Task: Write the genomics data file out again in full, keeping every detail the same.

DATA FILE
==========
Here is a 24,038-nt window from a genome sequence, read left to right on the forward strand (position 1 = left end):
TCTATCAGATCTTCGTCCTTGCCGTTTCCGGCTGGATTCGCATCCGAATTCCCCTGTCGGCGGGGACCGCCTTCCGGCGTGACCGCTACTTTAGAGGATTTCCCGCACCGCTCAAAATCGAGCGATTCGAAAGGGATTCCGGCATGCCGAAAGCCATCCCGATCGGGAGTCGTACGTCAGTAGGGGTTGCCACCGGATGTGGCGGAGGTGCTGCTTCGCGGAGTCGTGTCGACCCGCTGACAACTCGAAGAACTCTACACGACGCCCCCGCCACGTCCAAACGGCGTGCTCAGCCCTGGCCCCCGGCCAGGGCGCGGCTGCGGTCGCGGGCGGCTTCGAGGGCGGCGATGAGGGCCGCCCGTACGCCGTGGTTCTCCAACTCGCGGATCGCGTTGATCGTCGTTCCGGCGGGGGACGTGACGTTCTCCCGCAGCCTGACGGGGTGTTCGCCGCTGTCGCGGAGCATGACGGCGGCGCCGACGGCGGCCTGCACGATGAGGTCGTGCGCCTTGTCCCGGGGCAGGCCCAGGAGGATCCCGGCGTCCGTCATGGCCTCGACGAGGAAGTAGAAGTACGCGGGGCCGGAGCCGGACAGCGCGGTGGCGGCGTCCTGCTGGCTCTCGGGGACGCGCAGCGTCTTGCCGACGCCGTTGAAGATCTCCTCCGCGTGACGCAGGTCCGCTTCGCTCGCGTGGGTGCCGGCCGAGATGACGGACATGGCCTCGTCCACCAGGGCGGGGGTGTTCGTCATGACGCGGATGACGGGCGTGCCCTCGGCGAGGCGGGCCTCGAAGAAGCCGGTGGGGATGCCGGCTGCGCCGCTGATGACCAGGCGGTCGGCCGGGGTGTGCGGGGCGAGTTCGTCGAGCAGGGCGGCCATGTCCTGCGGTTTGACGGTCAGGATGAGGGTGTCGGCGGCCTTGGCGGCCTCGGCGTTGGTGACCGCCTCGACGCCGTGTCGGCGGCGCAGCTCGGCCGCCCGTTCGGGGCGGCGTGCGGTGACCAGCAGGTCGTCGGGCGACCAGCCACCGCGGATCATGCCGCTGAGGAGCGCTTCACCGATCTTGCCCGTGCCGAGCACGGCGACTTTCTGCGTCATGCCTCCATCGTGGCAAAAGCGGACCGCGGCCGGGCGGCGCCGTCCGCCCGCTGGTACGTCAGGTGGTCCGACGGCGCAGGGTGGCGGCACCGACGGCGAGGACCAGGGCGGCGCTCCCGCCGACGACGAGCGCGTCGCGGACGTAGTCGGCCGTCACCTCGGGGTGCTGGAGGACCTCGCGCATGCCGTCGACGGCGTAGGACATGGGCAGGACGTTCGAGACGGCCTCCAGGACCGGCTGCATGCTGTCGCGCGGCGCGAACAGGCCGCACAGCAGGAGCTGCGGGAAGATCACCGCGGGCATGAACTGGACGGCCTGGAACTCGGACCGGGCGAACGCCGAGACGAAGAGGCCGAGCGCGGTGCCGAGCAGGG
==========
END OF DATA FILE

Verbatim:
Here is a 24,038-nt window from a genome sequence, read left to right on the forward strand (position 1 = left end):
TCTATCAGATCTTCGTCCTTGCCGTTTCCGGCTGGATTCGCATCCGAATTCCCCTGTCGGCGGGGACCGCCTTCCGGCGTGACCGCTACTTTAGAGGATTTCCCGCACCGCTCAAAATCGAGCGATTCGAAAGGGATTCCGGCATGCCGAAAGCCATCCCGATCGGGAGTCGTACGTCAGTAGGGGTTGCCACCGGATGTGGCGGAGGTGCTGCTTCGCGGAGTCGTGTCGACCCGCTGACAACTCGAAGAACTCTACACGACGCCCCCGCCACGTCCAAACGGCGTGCTCAGCCCTGGCCCCCGGCCAGGGCGCGGCTGCGGTCGCGGGCGGCTTCGAGGGCGGCGATGAGGGCCGCCCGTACGCCGTGGTTCTCCAACTCGCGGATCGCGTTGATCGTCGTTCCGGCGGGGGACGTGACGTTCTCCCGCAGCCTGACGGGGTGTTCGCCGCTGTCGCGGAGCATGACGGCGGCGCCGACGGCGGCCTGCACGATGAGGTCGTGCGCCTTGTCCCGGGGCAGGCCCAGGAGGATCCCGGCGTCCGTCATGGCCTCGACGAGGAAGTAGAAGTACGCGGGGCCGGAGCCGGACAGCGCGGTGGCGGCGTCCTGCTGGCTCTCGGGGACGCGCAGCGTCTTGCCGACGCCGTTGAAGATCTCCTCCGCGTGACGCAGGTCCGCTTCGCTCGCGTGGGTGCCGGCCGAGATGACGGACATGGCCTCGTCCACCAGGGCGGGGGTGTTCGTCATGACGCGGATGACGGGCGTGCCCTCGGCGAGGCGGGCCTCGAAGAAGCCGGTGGGGATGCCGGCTGCGCCGCTGATGACCAGGCGGTCGGCCGGGGTGTGCGGGGCGAGTTCGTCGAGCAGGGCGGCCATGTCCTGCGGTTTGACGGTCAGGATGAGGGTGTCGGCGGCCTTGGCGGCCTCGGCGTTGGTGACCGCCTCGACGCCGTGTCGGCGGCGCAGCTCGGCCGCCCGTTCGGGGCGGCGTGCGGTGACCAGCAGGTCGTCGGGCGACCAGCCACCGCGGATCATGCCGCTGAGGAGCGCTTCACCGATCTTGCCCGTGCCGAGCACGGCGACTTTCTGCGTCATGCCTCCATCGTGGCAAAAGCGGACCGCGGCCGGGCGGCGCCGTCCGCCCGCTGGTACGTCAGGTGGTCCGACGGCGCAGGGTGGCGGCACCGACGGCGAGGACCAGGGCGGCGCTCCCGCCGACGACGAGCGCGTCGCGGACGTAGTCGGCCGTCACCTCGGGGTGCTGGAGGACCTCGCGCATGCCGTCGACGGCGTAGGACATGGGCAGGACGTTCGAGACGGCCTCCAGGACCGGCTGCATGCTGTCGCGCGGCGCGAACAGGCCGCACAGCAGGAGCTGCGGGAAGATCACCGCGGGCATGAACTGGACGGCCTGGAACTCGGACCGGGCGAACGCCGAGACGAAGAGGCCGAGCGCGGTGCCGAGCAGGG